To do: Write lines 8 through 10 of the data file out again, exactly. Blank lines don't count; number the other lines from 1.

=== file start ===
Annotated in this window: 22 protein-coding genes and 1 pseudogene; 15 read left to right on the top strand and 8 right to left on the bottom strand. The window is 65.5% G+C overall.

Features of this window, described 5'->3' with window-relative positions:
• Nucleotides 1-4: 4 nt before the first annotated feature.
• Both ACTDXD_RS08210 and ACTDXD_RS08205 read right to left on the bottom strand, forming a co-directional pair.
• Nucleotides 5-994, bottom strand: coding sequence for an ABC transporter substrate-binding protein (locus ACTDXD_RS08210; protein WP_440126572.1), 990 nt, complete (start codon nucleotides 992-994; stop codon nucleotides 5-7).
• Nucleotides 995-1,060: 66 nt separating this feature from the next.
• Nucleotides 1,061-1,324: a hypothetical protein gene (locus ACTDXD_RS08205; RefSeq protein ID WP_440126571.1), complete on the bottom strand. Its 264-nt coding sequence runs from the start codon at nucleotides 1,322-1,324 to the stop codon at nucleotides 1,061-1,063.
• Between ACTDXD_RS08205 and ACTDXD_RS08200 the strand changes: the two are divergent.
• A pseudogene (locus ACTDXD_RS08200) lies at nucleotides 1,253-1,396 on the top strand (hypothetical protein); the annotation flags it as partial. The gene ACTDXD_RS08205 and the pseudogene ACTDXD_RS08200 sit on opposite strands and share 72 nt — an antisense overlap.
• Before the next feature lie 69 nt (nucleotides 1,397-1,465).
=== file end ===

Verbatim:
• Between ACTDXD_RS08205 and ACTDXD_RS08200 the strand changes: the two are divergent.
• A pseudogene (locus ACTDXD_RS08200) lies at nucleotides 1,253-1,396 on the top strand (hypothetical protein); the annotation flags it as partial. The gene ACTDXD_RS08205 and the pseudogene ACTDXD_RS08200 sit on opposite strands and share 72 nt — an antisense overlap.
• Before the next feature lie 69 nt (nucleotides 1,397-1,465).